This material must not be used for commercial purposes, or in any hospital or medical facility. Failure to comply may result in legal action.
WHAT YOU NEED TO KNOW:
What do I need to know about a bone biopsy?
A bone biopsy is a procedure to take a sample of bone tissue. It may be done using a special needle or during surgery. A bone biopsy may be done to test for cancer, infection, or bone disease.
How do I prepare for a bone biopsy?
- You may need blood or urine tests before the procedure. Your healthcare provider will talk to you about how to prepare for surgery. He may tell you not to eat or drink anything after midnight on the day of your surgery. He will tell you what medicines to take or not take on the day of your surgery.
- You may be given an antibiotic through your IV to help prevent a bacterial infection. Contrast liquid may be used during the procedure to help the bone or tumor show up better in pictures. Tell your healthcare provider if you have an allergy to contrast liquid. You will need someone to drive you home after the procedure.
What will happen during a bone biopsy?
- You may be given general anesthesia to keep you asleep and free from pain during surgery. You may get general anesthesia if your healthcare provider needs to make an incision to remove a larger piece of bone. You may instead be given local anesthesia with medicine to help you relax. With local anesthesia, you may still feel pressure or pushing during surgery, but you should not feel any pain. Your healthcare provider may use contrast liquid to help your bone show up better in pictures. He may use it in both types of bone biopsies.
- If a bone biopsy will be done with a needle, your healthcare provider will insert a needle through your skin and into your bone. He will remove a small amount of bone tissue through the needle. He will remove the needle and hold pressure on the wound for several minutes. A small bandage will be placed over your wound.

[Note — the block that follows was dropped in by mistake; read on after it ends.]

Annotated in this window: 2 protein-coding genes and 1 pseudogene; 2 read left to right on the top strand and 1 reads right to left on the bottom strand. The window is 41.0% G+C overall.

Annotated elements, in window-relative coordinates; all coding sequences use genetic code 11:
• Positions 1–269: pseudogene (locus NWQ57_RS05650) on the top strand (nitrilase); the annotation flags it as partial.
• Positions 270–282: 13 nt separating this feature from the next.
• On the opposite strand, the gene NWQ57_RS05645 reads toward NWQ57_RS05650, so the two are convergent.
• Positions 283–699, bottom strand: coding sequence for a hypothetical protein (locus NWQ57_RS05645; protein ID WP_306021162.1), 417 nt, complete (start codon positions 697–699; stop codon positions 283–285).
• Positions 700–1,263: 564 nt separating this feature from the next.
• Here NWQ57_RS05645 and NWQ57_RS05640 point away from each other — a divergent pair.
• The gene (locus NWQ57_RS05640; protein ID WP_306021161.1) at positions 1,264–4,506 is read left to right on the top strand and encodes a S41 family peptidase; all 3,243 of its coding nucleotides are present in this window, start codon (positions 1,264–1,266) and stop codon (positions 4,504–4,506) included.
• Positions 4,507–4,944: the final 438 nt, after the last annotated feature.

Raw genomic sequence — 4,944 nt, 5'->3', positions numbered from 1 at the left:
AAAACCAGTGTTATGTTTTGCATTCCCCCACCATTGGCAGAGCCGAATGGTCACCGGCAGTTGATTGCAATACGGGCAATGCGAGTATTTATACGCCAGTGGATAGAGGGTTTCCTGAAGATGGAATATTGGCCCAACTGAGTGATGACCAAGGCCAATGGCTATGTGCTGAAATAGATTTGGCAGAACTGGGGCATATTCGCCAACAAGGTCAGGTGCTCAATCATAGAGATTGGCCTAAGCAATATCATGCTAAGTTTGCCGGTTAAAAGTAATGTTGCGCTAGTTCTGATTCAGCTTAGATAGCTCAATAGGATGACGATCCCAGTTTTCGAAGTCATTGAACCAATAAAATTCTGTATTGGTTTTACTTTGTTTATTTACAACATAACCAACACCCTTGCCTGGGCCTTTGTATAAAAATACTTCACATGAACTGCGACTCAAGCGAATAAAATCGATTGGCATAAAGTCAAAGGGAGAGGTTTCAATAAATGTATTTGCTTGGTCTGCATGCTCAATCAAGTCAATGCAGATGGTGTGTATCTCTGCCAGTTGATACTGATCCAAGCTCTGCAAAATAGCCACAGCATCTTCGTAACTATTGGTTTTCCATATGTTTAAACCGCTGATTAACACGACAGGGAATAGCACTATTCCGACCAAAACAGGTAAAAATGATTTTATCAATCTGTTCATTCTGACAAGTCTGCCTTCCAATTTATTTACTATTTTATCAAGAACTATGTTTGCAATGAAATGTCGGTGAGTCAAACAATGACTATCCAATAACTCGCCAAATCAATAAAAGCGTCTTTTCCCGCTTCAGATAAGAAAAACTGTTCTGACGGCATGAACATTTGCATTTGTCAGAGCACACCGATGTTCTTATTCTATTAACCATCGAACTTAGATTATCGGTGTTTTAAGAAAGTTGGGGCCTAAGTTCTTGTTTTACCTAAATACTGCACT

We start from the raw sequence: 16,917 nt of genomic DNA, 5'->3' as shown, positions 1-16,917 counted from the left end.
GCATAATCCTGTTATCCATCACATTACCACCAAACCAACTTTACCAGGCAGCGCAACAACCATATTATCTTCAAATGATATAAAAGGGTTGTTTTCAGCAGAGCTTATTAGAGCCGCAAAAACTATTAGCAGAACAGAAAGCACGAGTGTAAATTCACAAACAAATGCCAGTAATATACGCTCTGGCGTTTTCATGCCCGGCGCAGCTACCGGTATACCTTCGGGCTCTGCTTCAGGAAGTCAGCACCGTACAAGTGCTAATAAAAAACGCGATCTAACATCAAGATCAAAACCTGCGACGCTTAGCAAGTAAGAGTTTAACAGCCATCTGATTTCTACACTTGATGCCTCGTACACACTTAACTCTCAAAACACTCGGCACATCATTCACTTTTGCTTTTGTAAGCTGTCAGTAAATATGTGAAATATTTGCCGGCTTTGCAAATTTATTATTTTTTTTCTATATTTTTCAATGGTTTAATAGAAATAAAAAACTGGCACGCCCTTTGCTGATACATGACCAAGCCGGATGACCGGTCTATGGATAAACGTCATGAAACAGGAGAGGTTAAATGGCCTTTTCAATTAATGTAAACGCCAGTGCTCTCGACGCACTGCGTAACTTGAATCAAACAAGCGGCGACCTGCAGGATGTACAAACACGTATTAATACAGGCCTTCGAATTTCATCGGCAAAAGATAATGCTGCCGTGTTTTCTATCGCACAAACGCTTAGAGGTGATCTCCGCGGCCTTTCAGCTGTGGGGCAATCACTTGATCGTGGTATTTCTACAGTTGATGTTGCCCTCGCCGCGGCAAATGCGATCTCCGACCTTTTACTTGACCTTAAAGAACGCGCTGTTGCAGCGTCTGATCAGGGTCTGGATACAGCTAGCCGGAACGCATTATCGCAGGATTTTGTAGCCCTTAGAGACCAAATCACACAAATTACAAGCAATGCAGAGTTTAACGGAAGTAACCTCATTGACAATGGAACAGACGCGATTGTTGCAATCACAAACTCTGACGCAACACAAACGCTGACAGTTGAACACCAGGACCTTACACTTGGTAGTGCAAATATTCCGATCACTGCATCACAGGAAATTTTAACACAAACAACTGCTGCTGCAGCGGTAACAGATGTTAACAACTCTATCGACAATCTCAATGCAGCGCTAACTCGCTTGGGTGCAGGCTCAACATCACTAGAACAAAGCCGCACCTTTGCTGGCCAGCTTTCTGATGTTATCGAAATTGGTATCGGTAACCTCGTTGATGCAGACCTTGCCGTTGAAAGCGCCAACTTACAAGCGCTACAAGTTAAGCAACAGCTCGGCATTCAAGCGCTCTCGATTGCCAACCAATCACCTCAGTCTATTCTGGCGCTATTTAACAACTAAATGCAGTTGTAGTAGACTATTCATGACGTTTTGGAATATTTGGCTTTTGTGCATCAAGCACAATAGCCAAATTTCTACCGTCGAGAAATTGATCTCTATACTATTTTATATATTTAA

- If your healthcare provider needs to remove a larger piece of bone, he will make an incision in your skin. He may use a drill to remove a piece of your bone. Cement or a metal rod may be placed into your bone to prevent it from breaking. Your healthcare provider may close the incision with stitches or surgical tape and cover it with a bandage.
What will happen after a bone biopsy?
You will be monitored by healthcare providers until you are awake and your vital signs are stable. Your vital signs include your blood pressure, heart rate, and breathing. You may need an x-ray to look for breaks in your bone. You may go home after your procedure or may need to spend the night in the hospital.
What are the risks of a bone biopsy?
You may bleed more than expected. Your bone may become infected or weak. Your bone may break during or after the procedure. The needle may break and cause nerve or blood vessel damage. You may have swelling and pain.
Care AgreementYou have the right to help plan your care. Learn about your health condition and how it may be treated. Discuss treatment options with your caregivers to decide what care you want to receive. You always have the right to refuse treatment. The above information is an educational aid only. It is not intended as medical advice for individual conditions or treatments. Talk to your doctor, nurse or pharmacist before following any medical regimen to see if it is safe and effective for you.
Always consult your healthcare provider to ensure the information displayed on this page applies to your personal circumstances.